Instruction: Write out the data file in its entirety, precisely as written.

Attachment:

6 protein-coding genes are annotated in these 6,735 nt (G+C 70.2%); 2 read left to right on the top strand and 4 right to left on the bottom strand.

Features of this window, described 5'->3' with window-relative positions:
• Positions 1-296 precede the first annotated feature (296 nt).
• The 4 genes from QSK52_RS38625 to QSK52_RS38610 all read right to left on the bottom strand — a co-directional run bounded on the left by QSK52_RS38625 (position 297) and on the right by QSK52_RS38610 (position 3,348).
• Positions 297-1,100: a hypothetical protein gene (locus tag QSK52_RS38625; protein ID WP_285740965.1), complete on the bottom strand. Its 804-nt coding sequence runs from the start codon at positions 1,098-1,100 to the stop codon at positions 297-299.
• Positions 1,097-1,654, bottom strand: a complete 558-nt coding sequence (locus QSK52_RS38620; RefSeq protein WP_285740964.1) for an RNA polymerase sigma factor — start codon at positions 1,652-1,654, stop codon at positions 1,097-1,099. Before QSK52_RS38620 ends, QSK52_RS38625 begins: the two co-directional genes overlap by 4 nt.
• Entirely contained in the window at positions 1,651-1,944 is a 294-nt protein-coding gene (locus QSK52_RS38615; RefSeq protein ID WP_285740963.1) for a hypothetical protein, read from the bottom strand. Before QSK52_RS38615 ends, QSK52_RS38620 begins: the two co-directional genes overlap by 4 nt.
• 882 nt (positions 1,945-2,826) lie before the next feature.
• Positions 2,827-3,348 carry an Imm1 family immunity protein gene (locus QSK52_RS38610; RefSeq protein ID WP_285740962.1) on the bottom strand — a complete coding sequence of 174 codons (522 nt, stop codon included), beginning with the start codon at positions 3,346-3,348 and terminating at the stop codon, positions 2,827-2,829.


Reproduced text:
6 protein-coding genes are annotated in these 6,735 nt (G+C 70.2%); 2 read left to right on the top strand and 4 right to left on the bottom strand.

Features of this window, described 5'->3' with window-relative positions:
• Positions 1-296 precede the first annotated feature (296 nt).
• The 4 genes from QSK52_RS38625 to QSK52_RS38610 all read right to left on the bottom strand — a co-directional run bounded on the left by QSK52_RS38625 (position 297) and on the right by QSK52_RS38610 (position 3,348).
• Positions 297-1,100: a hypothetical protein gene (locus tag QSK52_RS38625; protein ID WP_285740965.1), complete on the bottom strand. Its 804-nt coding sequence runs from the start codon at positions 1,098-1,100 to the stop codon at positions 297-299.
• Positions 1,097-1,654, bottom strand: a complete 558-nt coding sequence (locus QSK52_RS38620; RefSeq protein WP_285740964.1) for an RNA polymerase sigma factor — start codon at positions 1,652-1,654, stop codon at positions 1,097-1,099. Before QSK52_RS38620 ends, QSK52_RS38625 begins: the two co-directional genes overlap by 4 nt.
• Entirely contained in the window at positions 1,651-1,944 is a 294-nt protein-coding gene (locus QSK52_RS38615; RefSeq protein ID WP_285740963.1) for a hypothetical protein, read from the bottom strand. Before QSK52_RS38615 ends, QSK52_RS38620 begins: the two co-directional genes overlap by 4 nt.
• 882 nt (positions 1,945-2,826) lie before the next feature.
• Positions 2,827-3,348 carry an Imm1 family immunity protein gene (locus QSK52_RS38610; RefSeq protein ID WP_285740962.1) on the bottom strand — a complete coding sequence of 174 codons (522 nt, stop codon included), beginning with the start codon at positions 3,346-3,348 and terminating at the stop codon, positions 2,827-2,829.